By Fort Sill Tribune staffJune 27, 2019
FORT SILL, Okla. (June 27, 2019) -- Sitting on a bench outside the Lawton-Fort Sill Veterans Center Capt. Ray Goins, 2nd Battalion, 2nd Field Artillery S3 operations officer, talks to former Soldier Luther Butler, age 69.
For the next hour they will talk about the movie "Aladdin," the Lord, and, of course, swap war stories. The great conversation and warm breeze makes the time pass quickly.
The routine is something Goins does about every 10 days as he visits aged veterans at the center's Alzheimer wing. He's been visiting regularly since he arrived at Fort Sill about one year ago.
"God inspires me to come here, and I leave here enriched," said Goins of his frequent visits.
Goins first learned about the veterans center when he was a student in the Field Artillery Basic Officer Leader Course here in July 2014.
"I was super blessed in that my BOLC's class service project was coming here and visiting the veterans," said Goins, who graduated from the United States Military Academy in 2014. "So I knew of the place, and the people in it."
Goins sees about three veterans regularly, including retired Sgt. 1st Class Avery Hall, who left the Army at Fort Sill in 1972. Hall said he looks forward to Goins coming around.
"I really enjoy seeing him," Hall said. "He loves us veterans because he's here so much."
Hall said they talk about many things: How they are doing, their experiences in the Army, and anything else that's on their minds.
Hall said he even called the command sergeant major at 2-2nd FA, and let him know how much he appreciates Goins' visits.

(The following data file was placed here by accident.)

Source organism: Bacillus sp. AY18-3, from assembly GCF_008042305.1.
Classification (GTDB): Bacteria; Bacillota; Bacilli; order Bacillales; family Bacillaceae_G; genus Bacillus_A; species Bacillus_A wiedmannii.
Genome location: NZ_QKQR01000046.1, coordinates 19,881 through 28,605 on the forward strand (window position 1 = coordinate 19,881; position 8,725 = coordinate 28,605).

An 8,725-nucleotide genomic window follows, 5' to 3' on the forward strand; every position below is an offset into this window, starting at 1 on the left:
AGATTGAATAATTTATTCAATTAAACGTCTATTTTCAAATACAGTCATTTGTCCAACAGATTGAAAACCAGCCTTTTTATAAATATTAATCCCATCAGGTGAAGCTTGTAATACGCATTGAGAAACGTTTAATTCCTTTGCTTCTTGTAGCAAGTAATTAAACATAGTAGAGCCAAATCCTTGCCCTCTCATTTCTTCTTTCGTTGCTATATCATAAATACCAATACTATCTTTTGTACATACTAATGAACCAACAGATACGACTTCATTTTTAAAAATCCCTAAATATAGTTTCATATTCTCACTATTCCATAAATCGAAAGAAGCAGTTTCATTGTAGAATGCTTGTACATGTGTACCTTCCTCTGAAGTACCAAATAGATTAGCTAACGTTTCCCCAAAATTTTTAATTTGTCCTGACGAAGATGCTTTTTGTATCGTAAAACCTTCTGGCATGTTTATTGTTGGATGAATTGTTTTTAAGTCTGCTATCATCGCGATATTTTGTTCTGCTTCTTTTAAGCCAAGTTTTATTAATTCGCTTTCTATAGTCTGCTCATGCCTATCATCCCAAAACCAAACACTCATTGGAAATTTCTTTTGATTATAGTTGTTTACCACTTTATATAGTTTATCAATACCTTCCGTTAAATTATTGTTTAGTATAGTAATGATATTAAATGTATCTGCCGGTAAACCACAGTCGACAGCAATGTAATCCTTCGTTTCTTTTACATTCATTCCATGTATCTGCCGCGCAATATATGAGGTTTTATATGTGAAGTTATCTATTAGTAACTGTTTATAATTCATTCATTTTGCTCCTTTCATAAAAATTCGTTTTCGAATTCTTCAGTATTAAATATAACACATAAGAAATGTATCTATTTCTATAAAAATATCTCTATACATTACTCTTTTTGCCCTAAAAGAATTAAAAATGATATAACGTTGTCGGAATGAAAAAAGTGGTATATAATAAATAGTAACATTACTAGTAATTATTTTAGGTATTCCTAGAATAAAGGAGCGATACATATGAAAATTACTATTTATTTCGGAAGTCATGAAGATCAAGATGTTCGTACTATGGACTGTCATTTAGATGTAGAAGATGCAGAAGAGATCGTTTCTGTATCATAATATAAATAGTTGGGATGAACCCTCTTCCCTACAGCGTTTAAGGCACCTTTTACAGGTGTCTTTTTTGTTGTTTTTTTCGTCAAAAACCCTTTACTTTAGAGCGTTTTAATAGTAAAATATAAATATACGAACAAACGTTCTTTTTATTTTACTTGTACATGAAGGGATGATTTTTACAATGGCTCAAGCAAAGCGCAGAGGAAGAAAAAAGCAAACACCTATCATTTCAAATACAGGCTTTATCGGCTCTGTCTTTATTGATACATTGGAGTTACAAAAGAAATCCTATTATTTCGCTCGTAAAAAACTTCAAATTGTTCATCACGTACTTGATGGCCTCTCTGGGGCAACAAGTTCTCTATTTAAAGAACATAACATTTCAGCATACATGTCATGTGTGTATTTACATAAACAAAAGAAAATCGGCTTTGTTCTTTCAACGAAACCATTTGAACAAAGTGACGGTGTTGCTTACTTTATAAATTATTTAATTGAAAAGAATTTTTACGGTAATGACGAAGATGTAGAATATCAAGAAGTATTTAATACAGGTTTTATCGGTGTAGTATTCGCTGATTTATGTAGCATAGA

Goins said he visits partly because he misses his grandparents who live in South Carolina. He added that his grandfather was a Vietnam-era Soldier with the 1st Infantry Division Band.
Goins said when he had more time he used to also visit homebound seniors in Lawton's Catholic community.
"We'd bring the sacraments to them, the holy communion, and pray with them," he said.
And, he has also visited patients at Comanche County Memorial Hospital with its chaplain.
Goins said he does volunteer work on his own. He is not logging his hours through the Army Community Services' Volunteer Management Information System or VMIS, nor working toward the Armed Forces Outstanding Volunteer Service Medal.
"I have used it (VMIS) while I was stationed in Korea, but I haven't used it here," he said.
None of the aged veterans whom Goins visited has died. Once they moved Butler's room, and Goins became alarmed when he couldn't find him.
"I thought he was gone," said Goins. "That was not OK."
Goins encouraged the community to visit the veterans.
"I hope people who can visit will visit to meet the people who led the way."
Goins will soon have to stop seeing the elder veterans because he is leaving active duty to attend seminary school in Maryland in August.